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Here's what the recently passed appropriations bill means for Iowa

J. Scott Applewhite
The Senate passed the appropriations bill Thursday; the House on Wednesday.

The U.S. Senate passed its appropriations bill Thursday night, sending the bill to President Joe Biden for his signature. According to Iowa's congressional delegation, the bill would fund expansion and development projects across Iowa.

The $1.5 trillion spending package, split between defense and non-defense funding, received support from all members of Iowa’s congressional delegation except one.

The 4th District’s Republican Rep. Randy Feenstra was the only member of Iowa's delegation to oppose the bill due to the non-defense funding allocations. The funding available in the bill goes to community development projects throughout the state. Republican Rep. Ashley Hinson represents Iowa’s 1st Congressional District, and sits on the House Appropriations Committee

"I helped to shape this legislation. And I made sure that Iowans had a seat at the table as the package was negotiated," she said Friday.

The non-defense funding reserved for Iowa will go to health care, child care, affordable housing and other developments in the state’s economy.

The representatives who voted in support of the appropriations bill, Hinson, Democractic Rep. Cindy Axne and Republican Rep. Mariannette Miller-Meeks listed out the funding allocations within their congressional districts in press releases.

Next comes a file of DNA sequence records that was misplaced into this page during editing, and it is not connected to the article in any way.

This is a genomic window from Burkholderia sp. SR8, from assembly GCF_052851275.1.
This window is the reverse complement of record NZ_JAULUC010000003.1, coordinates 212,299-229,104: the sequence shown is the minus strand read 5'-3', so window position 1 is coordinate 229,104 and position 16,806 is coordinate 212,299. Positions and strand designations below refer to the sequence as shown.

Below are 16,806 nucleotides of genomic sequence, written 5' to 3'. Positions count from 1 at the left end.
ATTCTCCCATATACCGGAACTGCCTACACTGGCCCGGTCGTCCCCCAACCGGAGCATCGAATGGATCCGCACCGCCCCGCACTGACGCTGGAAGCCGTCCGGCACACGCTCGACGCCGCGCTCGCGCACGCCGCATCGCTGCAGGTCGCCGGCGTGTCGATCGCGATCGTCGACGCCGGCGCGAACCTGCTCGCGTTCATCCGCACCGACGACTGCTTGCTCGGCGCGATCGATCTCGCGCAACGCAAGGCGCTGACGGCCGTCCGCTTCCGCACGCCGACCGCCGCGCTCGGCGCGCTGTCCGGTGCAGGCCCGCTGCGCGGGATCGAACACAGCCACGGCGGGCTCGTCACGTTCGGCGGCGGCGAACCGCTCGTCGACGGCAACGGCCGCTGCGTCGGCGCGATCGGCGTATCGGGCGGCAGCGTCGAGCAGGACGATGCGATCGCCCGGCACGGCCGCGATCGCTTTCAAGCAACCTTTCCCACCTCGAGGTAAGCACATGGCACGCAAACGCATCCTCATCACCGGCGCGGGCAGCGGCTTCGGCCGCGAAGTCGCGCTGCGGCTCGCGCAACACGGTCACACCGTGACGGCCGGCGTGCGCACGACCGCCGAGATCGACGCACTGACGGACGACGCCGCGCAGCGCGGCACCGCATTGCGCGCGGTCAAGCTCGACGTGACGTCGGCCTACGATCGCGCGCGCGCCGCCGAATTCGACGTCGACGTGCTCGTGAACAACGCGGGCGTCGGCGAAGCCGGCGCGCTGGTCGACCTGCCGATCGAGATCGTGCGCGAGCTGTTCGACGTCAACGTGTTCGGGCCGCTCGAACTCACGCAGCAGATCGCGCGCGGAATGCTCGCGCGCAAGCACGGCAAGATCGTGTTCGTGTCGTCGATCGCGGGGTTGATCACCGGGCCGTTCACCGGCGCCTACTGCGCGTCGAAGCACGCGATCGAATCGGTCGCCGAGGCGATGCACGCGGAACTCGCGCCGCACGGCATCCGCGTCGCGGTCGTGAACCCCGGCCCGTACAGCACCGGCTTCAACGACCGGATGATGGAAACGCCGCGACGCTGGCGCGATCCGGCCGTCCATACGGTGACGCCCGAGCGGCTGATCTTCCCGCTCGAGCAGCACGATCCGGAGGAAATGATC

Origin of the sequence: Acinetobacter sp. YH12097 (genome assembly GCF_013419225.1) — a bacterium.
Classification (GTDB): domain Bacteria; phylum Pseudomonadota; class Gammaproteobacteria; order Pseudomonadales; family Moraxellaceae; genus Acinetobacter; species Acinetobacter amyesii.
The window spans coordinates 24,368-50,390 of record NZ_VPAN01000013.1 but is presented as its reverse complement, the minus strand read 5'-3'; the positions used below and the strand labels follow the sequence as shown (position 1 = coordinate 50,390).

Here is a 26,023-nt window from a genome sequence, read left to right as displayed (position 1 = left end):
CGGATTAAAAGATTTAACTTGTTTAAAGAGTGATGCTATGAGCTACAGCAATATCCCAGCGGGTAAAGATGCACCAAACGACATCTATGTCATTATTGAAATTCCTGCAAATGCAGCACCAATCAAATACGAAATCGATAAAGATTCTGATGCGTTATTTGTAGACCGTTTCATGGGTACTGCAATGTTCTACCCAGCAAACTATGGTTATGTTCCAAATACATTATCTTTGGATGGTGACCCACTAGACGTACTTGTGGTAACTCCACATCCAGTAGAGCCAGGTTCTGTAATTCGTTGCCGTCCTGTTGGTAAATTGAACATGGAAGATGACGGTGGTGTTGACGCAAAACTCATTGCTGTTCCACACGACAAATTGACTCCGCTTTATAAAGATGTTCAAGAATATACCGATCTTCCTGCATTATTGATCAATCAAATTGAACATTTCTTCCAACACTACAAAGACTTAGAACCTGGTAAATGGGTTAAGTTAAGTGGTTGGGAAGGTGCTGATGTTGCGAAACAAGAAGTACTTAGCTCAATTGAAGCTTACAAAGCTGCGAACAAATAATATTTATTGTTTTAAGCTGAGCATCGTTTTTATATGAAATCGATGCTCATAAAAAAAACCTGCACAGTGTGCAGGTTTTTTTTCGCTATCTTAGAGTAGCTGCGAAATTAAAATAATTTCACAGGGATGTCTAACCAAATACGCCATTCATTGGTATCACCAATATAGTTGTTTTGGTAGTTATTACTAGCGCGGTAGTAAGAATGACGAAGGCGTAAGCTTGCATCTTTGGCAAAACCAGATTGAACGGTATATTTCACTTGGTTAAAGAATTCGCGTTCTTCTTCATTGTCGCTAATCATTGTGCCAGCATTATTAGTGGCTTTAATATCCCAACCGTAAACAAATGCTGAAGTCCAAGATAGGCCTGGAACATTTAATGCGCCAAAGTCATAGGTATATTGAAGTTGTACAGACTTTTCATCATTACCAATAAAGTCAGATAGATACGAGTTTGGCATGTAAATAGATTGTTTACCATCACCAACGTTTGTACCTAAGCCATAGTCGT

Hinson outlined a little more than $53 million will go toward the 1st Congressional District (population approximately 774,000), Axne announced more than $10 million for the 3rd District (population approximately 848,000), and Miller-Meeks secured about $5.5 million for the 2nd District (population approximately 782,000).

The omnibus bill received bipartisan support on a national and state level.

"This money is going to be used to rebuild bridges, to expand childcare centers and affordable housing projects, and so much more," Axne said in a press release.

The bill also reauthorizes the Violence Against Women Act, which expired in 2019.

Hinson said she pushed to keep the Hyde Amendment to the VAWA, which blocks federal Medicaid funding from being used for abortion services.

Through the appropriations bill approved, an additional $13.6 billion of financial assistance will be allocated to assist Ukraine.

Kassidy was a reporter based in Des Moines